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Fair Work (Registered Organisations) Amendment (Ensuring Integrity) Bill 2017

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2016-2017

 

 

THE PARLIAMENT OF THE COMMONWEALTH OF AUSTRALIA

 

 

 

HOUSE OF REPRESENTATIVES

 

 

 

 

 

 

 

FAIR WORK (REGISTERED ORGANISATIONS) AMENDMENT

(ENSURING INTEGRITY) BILL 2017

 

 

 

 

 

EXPLANATORY MEMORANDUM

 

 

 

 

 

 

 

(Circulated by authority of the Minister for Employment, Senator the Hon Michaelia Cash)

 

 

 

 

 





 



FAIR WORK (REGISTERED ORGANISATIONS) AMENDMENT

(ENSURING INTEGRITY) BILL 2017

OUTLINE

The Fair Work (Registered Organisations) Amendment (Ensuring Integrity) Bill 2017 (the Bill) amends the Fair Work (Registered Organisations) Act 2009 (the Act) to respond to community concern and the recommendations of the Final Report of the Royal Commission into Trade Union Governance and Corruption (the Royal Commission) to ensure the integrity of registered organisations and their officials, for the benefit of members.

Registered employee and employer organisations are placed in a privileged position in Australia’s workplace relations system and their members place a great deal of trust in them. 

The Royal Commission, however, uncovered numerous examples of organisations and officials repeatedly flouting the law, misappropriating union funds, putting their own interests before members and generally failing to meet the basic standards of accountability and governance that members and the community more broadly, should be able to expect from registered organisations.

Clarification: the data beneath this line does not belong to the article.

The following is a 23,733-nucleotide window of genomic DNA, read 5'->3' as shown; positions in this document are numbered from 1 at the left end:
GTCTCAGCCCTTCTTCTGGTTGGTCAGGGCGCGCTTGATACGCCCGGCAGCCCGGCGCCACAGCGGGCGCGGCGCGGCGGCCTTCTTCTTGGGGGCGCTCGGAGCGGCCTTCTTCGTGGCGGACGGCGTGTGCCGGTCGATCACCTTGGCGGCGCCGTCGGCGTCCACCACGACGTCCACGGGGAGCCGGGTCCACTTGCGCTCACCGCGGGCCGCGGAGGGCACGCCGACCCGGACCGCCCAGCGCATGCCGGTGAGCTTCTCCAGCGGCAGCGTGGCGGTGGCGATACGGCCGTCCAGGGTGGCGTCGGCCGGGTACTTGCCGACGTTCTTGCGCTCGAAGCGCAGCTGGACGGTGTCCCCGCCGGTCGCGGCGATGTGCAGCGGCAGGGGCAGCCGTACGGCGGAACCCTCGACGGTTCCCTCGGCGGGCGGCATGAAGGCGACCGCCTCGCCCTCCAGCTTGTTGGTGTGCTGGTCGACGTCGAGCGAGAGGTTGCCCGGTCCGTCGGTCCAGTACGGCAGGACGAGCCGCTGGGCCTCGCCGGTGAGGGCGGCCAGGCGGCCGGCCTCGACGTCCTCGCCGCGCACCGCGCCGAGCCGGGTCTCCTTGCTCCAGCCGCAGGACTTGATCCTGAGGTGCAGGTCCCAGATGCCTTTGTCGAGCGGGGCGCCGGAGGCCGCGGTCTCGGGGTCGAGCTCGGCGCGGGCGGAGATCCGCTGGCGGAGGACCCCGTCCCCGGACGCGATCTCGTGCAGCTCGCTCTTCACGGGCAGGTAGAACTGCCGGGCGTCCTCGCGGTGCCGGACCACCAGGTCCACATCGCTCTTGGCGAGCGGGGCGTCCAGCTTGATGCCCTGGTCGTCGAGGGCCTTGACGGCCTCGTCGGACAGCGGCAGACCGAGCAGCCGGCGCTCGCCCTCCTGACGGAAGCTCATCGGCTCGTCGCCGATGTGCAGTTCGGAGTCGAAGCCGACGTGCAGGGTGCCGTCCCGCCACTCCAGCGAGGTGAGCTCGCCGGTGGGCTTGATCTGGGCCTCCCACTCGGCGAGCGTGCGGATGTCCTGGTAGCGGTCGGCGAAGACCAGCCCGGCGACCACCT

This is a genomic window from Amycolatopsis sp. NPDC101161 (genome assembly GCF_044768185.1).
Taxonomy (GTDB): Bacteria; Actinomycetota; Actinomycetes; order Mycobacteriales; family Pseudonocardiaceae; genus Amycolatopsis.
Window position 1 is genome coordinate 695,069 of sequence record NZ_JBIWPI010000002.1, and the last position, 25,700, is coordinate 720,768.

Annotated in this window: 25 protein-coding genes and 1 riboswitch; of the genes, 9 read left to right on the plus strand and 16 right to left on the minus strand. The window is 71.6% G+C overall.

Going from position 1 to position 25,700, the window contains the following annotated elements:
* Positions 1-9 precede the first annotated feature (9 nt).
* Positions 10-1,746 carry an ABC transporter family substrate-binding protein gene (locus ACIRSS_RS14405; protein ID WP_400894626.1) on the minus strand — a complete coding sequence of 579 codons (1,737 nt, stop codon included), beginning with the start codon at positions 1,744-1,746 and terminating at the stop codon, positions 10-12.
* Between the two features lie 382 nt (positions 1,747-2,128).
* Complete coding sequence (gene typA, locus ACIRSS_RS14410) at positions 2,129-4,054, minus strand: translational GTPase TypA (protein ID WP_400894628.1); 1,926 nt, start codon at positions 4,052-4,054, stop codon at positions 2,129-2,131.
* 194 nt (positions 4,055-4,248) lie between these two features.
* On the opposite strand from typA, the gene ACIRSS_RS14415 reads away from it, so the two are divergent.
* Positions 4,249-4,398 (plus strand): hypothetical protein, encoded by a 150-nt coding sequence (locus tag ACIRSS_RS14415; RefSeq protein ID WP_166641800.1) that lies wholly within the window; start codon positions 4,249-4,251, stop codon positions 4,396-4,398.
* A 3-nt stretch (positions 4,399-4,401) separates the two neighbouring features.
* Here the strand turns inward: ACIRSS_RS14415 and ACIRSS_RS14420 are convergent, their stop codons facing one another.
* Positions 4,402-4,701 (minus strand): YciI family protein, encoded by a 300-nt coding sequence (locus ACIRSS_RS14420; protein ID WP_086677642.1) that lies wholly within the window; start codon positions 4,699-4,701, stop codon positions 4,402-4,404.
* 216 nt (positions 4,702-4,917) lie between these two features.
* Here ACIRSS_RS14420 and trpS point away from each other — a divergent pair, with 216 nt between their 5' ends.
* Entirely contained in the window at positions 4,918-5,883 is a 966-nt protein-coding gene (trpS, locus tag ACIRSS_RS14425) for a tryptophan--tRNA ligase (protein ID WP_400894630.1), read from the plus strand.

In response, the Royal Commission made a number of observations and recommendations. These included highlighting the insufficiency of the current regulatory framework in relation to the disqualification of registered organisations’ officers from office, the regime for cancellation of registration of registered organisations’ and the potential to use the amalgamation procedure to avoid cancellation of registration.

The Bill responds to Royal Commission recommendations 36, 37 and 38 and the Government’s commitment to fairness and transparency in workplaces by amending the Act to:

·                      include serious criminal offences punishable by five or more years’ imprisonment or more as a new category of ‘prescribed offence’ for the purposes of the automatic disqualification regime which prohibits a person from acting as an official of a registered organisation;

·                      allow the Federal Court to prohibit officials from holding office who contravene a range of industrial and other relevant laws, are found in contempt of court, repeatedly fail to stop their organisation from breaking the law or are otherwise not a fit and proper person to hold office in a registered organisation;

·                      make it an offence for a person to continue to act as an official or in a way that influences the affairs of an organisation once they have been disqualified;